Institute of Astronomy

Quasars

Accretion onto Compact Objects

A major area of research in X-ray astronomy is the accretion of matter on to black holes and neutron stars in the context of AGN and galactic X-ray binaries. Accretion is an energetic process and can give high luminosities.

Cosmic Reionisation

During the epoch of reionization the first stars and black holes in the Universe (re-) ionized the Intergalactic Medium. Studying the epoch of reionization will tell us about the first galaxies.

First Quasars

Observations of nearby galaxies and high-redshift quasars suggest that  black holes are present in  the majority of galaxies. The first quasars harbor already black holes as massive as several billion solar masses.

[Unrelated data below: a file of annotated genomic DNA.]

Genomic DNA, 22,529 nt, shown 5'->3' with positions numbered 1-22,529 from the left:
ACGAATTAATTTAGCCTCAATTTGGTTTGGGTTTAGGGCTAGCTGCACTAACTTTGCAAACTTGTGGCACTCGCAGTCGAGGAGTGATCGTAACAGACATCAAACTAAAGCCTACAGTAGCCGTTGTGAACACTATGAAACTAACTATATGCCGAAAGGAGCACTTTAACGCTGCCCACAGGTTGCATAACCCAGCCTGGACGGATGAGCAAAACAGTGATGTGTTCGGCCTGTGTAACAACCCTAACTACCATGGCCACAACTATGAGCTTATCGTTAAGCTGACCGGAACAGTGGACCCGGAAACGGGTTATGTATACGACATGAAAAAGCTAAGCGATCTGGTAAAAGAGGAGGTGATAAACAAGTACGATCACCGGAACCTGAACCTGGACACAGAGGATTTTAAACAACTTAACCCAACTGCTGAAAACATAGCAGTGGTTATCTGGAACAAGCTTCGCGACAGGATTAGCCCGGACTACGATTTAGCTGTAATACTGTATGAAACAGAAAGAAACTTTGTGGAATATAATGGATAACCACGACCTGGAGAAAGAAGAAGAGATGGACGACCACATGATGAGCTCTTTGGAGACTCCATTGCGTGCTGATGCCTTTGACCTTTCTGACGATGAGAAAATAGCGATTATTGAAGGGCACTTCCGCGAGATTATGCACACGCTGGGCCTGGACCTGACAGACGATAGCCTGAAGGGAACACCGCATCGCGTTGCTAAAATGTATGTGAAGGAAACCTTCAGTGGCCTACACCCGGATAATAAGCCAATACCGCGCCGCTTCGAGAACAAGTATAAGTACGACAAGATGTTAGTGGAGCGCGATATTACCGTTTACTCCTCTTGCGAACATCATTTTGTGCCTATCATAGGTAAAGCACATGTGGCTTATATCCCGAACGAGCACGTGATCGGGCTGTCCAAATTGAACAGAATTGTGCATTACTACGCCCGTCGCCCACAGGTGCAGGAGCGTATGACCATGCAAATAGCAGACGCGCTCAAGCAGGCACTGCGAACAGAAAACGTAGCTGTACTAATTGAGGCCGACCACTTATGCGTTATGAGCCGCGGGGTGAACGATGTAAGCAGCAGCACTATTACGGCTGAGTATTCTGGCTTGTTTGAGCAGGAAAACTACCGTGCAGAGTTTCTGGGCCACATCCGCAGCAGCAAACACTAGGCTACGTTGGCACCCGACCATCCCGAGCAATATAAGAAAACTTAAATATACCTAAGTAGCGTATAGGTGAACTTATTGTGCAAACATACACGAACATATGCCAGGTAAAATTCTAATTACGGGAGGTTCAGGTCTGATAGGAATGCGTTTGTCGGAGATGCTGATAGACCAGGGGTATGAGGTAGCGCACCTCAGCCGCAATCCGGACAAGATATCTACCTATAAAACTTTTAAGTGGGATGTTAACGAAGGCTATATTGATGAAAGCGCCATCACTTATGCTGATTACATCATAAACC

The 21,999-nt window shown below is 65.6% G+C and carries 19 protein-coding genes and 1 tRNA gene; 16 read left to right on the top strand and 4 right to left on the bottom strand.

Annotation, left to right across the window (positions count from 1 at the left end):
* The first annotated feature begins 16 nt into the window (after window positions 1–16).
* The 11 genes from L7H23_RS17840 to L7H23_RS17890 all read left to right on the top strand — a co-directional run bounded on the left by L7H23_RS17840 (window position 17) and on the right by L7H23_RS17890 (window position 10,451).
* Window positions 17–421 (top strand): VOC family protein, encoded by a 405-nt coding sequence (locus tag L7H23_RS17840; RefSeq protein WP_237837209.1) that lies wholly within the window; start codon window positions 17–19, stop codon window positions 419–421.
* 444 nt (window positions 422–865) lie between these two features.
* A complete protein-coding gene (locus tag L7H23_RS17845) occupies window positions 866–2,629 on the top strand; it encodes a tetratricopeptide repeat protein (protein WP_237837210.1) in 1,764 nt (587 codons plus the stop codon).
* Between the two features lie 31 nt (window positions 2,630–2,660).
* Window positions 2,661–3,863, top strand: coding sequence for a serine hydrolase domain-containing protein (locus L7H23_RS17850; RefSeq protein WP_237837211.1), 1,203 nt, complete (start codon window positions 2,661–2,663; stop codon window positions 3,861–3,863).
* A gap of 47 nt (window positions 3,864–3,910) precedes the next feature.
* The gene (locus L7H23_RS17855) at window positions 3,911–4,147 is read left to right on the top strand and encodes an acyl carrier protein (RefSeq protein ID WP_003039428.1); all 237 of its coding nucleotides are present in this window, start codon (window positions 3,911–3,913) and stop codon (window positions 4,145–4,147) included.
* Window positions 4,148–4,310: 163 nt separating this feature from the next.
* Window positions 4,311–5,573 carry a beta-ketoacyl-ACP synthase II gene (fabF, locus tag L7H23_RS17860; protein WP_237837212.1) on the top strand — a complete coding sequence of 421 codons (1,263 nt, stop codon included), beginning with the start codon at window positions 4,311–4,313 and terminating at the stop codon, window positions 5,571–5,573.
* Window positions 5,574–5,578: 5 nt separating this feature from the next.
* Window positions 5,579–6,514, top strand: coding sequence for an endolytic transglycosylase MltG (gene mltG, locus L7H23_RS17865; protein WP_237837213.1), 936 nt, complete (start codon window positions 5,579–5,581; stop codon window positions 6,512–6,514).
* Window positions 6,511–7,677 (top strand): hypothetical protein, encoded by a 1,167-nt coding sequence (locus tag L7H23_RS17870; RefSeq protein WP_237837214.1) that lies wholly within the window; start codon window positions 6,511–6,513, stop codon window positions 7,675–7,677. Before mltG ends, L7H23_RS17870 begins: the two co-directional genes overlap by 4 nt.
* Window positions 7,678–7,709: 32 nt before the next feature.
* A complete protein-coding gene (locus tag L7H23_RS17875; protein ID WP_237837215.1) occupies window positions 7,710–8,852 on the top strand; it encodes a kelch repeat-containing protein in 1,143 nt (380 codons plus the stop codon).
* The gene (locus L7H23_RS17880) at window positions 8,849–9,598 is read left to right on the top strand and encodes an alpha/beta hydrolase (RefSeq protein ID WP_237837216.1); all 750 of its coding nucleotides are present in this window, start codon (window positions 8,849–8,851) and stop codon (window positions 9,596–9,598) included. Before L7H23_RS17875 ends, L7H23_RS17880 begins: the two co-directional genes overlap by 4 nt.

Quasars

Quasars are the most luminous objects in the Universe and powered by accreting supermassive black holes in the centres of galaxies.

Intergalactic Medium at High Redshift

The intergalactic medium (IGM) and not galaxies contain most of the baryons  (e.g. H, He, C, N, O) in the Universe. We use spectroscopic observations of high redshift backgound quasars to study this material.

X-ray Group

X-ray astronomy research in Cambridge is carried out by an active X-ray Astronomy group whose research focusses on accretion on to compact objects and the physics of clusters of galaxies.